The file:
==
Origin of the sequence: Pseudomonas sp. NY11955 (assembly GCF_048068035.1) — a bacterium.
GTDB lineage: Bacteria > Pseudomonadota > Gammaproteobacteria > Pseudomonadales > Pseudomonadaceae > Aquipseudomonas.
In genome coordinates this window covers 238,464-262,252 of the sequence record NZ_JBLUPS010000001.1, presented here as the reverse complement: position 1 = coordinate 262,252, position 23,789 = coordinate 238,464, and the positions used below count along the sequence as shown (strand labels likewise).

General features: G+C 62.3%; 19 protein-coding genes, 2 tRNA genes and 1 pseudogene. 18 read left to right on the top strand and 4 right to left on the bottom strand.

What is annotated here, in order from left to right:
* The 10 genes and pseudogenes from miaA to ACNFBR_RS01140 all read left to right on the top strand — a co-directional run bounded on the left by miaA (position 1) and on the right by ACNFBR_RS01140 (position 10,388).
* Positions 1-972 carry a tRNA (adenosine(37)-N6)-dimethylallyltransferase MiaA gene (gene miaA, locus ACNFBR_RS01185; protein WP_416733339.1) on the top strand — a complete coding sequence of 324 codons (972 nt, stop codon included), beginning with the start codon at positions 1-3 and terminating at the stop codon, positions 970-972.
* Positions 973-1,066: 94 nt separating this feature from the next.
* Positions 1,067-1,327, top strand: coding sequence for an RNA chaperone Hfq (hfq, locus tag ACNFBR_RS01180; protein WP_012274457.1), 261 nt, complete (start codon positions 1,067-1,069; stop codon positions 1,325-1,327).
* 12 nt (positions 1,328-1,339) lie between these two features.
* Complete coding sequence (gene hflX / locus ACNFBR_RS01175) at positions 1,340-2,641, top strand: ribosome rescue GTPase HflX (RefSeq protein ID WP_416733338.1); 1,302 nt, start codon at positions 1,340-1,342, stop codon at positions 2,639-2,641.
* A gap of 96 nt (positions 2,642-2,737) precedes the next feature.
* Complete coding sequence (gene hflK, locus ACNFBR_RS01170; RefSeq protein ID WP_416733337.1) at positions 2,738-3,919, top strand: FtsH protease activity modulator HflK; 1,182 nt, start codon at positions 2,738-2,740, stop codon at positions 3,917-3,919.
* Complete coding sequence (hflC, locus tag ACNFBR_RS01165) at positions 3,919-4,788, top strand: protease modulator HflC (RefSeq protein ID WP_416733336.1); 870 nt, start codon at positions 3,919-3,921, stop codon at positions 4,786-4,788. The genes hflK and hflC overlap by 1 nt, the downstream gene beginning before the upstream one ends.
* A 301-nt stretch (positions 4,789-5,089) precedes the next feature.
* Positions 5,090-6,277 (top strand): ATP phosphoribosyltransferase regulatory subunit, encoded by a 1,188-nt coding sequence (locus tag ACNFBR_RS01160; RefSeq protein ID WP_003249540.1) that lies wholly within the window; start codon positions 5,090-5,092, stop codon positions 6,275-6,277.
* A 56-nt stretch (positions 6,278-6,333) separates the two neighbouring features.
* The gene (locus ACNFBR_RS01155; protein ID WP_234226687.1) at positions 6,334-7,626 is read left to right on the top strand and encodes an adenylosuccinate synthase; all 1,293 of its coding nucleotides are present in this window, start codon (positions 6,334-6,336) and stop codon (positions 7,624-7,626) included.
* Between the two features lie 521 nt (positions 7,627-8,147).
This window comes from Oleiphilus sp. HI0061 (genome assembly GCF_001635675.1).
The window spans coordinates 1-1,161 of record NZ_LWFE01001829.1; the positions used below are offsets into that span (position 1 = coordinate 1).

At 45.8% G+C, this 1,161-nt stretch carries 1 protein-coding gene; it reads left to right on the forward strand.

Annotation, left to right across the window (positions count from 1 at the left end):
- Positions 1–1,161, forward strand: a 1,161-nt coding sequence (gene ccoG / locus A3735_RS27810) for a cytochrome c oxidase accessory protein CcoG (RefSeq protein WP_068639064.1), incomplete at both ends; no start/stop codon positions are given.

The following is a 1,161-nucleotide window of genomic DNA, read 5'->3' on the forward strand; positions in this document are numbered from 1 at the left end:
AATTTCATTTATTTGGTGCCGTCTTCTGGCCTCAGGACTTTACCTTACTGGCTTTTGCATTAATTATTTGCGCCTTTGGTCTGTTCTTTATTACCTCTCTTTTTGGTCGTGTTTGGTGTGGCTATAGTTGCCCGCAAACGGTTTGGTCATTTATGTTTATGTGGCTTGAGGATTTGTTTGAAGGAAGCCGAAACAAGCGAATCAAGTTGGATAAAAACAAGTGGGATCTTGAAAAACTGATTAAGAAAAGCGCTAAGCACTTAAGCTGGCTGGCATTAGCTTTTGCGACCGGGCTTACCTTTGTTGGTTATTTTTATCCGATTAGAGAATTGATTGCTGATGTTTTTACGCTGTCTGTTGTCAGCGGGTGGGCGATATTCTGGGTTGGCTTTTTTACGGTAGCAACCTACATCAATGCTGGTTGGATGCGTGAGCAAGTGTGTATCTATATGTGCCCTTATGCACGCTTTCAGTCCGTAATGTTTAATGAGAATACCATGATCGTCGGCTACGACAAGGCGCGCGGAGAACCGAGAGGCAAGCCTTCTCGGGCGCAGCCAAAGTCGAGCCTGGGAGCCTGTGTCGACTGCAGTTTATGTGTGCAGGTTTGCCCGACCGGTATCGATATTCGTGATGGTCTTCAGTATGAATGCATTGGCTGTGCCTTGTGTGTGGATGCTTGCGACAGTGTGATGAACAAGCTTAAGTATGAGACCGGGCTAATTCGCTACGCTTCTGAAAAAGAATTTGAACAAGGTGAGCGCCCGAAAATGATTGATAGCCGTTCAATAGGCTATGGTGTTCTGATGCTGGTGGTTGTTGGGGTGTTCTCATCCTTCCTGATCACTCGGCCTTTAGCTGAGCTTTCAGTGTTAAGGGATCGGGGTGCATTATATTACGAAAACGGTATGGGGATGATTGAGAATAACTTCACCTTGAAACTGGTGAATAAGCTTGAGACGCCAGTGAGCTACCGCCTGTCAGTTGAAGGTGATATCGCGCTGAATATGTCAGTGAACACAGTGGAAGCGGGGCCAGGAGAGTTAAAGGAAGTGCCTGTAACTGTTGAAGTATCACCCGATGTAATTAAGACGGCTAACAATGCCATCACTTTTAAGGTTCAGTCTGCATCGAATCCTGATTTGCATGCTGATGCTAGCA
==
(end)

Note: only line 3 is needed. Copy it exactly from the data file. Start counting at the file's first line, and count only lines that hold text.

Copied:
In genome coordinates this window covers 238,464-262,252 of the sequence record NZ_JBLUPS010000001.1, presented here as the reverse complement: position 1 = coordinate 262,252, position 23,789 = coordinate 238,464, and the positions used below count along the sequence as shown (strand labels likewise).